As an American, I would like to thank you for your service and for your sacrifice made on behalf of our wonderful country. The youth of today could gain much by learning of heroes such as yourself, men and women whose courage and heart can never be questioned.

May God allow you to read this, and may He allow me to someday shake your hand when I get to Heaven to personally thank you. May he also allow my father to find you and shake your hand now to say thank you; for America, and for those who love you.

With respect, and the best salute a civilian can muster for you, Sir

Curt Carter


I will always remember you Lloyd
We went to high school together and later were roommates at USL. I have always felt like I had a part in your decision to become a Marine. I was also a Gung Ho Marine and often talked-up the Marine Corps with you at college.

When I read of your death in Viet Nam, I was stunned that you had become a Marine and had given your life for this country. While I feel a sense of guilt over having somehow contributed to your choice of the Marine Corps, I am so very proud to have known you and the kind of person you were. Thank you Lloyd for your unselfish service to our great country and for the ultimate sacrifice you made for all of us.

God bless your soul and rest in peace my brother Marine.


Thank you Lieutenant Runnels


Although we never met personally, I want to thank you Lieutenant Lloyd Chisolm Runnels, Jr., for your courageous and valiant service, faithful contribution, and your most holy sacrifice given to this great country of ours!

Your Spirit is alive--and strong, therefore Sir, you shall never be forgotten, nor has your death been in vain!

Again, thank you Lieutenant L.C. Runnels, Jr., for a job well done!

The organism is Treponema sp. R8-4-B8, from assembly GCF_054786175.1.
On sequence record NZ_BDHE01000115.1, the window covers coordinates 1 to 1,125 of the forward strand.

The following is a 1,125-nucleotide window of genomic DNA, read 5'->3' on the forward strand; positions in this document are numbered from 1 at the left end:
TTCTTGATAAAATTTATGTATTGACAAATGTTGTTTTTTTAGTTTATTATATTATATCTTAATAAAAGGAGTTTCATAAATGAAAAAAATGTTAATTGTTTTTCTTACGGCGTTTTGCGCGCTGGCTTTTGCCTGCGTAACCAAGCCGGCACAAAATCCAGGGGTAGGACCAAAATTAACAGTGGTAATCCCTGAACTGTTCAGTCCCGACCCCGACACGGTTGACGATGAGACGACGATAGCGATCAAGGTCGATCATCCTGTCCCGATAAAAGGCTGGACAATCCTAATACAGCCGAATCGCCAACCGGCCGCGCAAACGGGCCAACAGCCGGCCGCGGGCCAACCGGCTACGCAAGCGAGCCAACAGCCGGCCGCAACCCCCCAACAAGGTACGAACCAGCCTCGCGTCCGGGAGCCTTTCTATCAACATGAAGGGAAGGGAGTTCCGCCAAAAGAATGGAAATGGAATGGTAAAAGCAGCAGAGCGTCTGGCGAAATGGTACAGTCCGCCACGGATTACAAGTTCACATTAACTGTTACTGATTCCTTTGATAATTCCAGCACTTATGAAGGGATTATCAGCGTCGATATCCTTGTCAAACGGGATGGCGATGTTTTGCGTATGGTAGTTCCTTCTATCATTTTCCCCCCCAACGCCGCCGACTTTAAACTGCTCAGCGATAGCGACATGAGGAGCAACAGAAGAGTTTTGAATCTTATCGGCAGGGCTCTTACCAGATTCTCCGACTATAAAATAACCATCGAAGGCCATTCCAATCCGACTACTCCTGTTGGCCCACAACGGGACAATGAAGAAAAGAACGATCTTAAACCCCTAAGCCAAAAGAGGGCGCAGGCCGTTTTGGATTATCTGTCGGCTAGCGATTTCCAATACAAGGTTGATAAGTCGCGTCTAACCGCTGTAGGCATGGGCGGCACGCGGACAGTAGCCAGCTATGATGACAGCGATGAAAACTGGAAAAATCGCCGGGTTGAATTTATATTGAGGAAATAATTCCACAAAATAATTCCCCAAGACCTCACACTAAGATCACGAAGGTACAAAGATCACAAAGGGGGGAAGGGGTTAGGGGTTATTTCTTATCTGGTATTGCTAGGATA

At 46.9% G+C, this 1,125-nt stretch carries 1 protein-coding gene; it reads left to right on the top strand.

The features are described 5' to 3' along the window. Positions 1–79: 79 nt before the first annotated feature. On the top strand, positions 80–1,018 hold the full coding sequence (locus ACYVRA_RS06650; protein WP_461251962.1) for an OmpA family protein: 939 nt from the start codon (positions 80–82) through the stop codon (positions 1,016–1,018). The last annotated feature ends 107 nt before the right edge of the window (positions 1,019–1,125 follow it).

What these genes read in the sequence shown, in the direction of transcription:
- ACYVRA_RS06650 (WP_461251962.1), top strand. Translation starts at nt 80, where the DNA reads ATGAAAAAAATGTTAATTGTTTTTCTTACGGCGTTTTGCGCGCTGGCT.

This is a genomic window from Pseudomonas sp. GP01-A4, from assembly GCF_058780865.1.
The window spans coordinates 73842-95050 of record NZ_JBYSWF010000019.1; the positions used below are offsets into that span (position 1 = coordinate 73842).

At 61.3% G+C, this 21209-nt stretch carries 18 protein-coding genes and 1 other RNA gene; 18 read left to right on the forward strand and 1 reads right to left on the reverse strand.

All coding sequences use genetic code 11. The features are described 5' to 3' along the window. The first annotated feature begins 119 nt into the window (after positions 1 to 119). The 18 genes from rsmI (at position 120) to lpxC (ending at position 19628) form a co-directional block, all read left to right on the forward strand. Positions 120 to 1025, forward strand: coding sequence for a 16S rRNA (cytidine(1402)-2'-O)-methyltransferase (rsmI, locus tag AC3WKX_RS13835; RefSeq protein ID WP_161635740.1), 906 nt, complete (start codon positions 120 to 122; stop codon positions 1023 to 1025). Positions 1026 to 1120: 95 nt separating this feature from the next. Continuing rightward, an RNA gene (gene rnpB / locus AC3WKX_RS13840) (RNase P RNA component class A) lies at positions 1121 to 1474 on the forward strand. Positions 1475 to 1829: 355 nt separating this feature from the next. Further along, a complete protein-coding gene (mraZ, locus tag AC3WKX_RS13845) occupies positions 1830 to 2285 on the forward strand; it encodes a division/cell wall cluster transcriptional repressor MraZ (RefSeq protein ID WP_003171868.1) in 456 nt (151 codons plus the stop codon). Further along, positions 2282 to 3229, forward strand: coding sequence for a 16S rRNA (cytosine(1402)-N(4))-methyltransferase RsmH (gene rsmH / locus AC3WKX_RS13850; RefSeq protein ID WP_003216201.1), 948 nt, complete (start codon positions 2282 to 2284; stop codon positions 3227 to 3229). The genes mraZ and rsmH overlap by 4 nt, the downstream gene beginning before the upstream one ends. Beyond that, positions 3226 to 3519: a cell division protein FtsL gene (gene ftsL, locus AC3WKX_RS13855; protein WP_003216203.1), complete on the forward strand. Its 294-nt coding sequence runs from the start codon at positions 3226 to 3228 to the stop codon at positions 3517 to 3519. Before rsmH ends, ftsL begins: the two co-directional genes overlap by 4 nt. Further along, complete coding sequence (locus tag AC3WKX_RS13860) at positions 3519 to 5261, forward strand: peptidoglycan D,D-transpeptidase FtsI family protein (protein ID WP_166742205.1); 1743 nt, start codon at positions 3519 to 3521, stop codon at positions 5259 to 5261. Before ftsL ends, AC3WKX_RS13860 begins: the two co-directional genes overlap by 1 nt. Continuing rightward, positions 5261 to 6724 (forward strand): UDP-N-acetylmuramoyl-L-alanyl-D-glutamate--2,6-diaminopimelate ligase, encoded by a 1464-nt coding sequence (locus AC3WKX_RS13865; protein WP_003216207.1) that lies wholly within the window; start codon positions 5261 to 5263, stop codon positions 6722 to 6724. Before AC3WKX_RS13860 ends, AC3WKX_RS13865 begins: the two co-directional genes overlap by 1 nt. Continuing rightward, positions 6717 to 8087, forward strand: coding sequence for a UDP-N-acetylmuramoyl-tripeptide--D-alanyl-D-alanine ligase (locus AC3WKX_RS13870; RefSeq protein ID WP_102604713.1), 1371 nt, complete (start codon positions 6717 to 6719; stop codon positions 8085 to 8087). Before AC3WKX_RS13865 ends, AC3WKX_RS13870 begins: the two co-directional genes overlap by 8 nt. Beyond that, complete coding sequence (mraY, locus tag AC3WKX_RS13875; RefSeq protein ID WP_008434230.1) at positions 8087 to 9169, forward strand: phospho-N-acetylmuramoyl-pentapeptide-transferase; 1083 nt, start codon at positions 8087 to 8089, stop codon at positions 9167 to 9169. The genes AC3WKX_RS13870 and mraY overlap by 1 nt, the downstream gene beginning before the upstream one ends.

From your sister

Dear Junior: I think of you everyday. I know you'd be proud of your namesake, Lloyd Runnels Tracy and his brothers, Jeep and Chisholm.



We will remember you.


Your brothers of Second Battalion, First Marines honor your service and your supreme sacrifice. You are one of our heroes. 

Your comrades of 2/1 hold you in their hearts and minds forever. Take your warrior's rest for a duty well done. 

Semper Fi, Marine!


We appreciate your service and sacrifice.

Semper Fi, Marine

Craig Hullinger


More about Lloyd at:

April Breeze

Greetings, Again, Dear MOAS Member!!

Attached is your April 2019 issue of the MOAS monthly newsletter, The Sarasota Breeze, as well as a separate, new Reservation Form for you to use when making your reservation for the April Luncheon on Friday, April 19, 2019, at the Bird Key Yacht Club!

We would alert you that our upcoming monthly luncheon is on the 3rd Friday of this month, the 19th, and features  Lieutenant General William D. Beydler USMC, Retired, who is the immediate past Commander of the US Marine Corps Forces Central Command (MARCENT) at MacDill AFB, who will help us to better understand and appreciate the scope of the US Central Command (CENTCOM) and its Area of Responsibility (AOR).  You do not want to miss it!!I would also, once again, alert you to the approach of our "Annual MOAA Storming The Hill" event on 10 April, an event that spearheads the MOAA mission, military veteran advocacy, by bringing together the ultimate political defense team for the U. S. All Volunteer Defense Force. On that date the MOAA leadership team, some 150 "Never Stop Serving" military veteran officers, will swarm every U. S. Congressman and Senator on Capitol Hill. Their reception depends on you and what you do between now and then!! Yes, here is where you can make a difference by going out to this link, yourMOAA Legislative Action Center, which is free to everyone, military veterans and non-veteran citizens, and send the messages awating your endorsement, so that when MOAA knocks on their door, they will open it and they will listen and they will VOTE, because you said, "JUST DO IT!!"Finally, if you have not yet paid your 2019 chapter dues, please do so at your earliest convenience. And for those of you who have, Thank You So Much!!As usual, we hope you enjoy this issue. Please let us know if you have any suggestions for future issues.

We would like to express our gratitude and appreciation to the new member of our newsletter editorial staff, Caitlin Bolton, who has done such anoutstanding job of producing this newsletter on her first outing.
         Cait, we are so fortunate to have your expertise and your willing initiative in maintaining the high standard of our award-winning Breeze newsletter!! Bravo Zulu!! (Well Done!!)Thanks for your support!! Make it a great week!!

Your Breeze Editorial Staff!!

Click to read the Breeze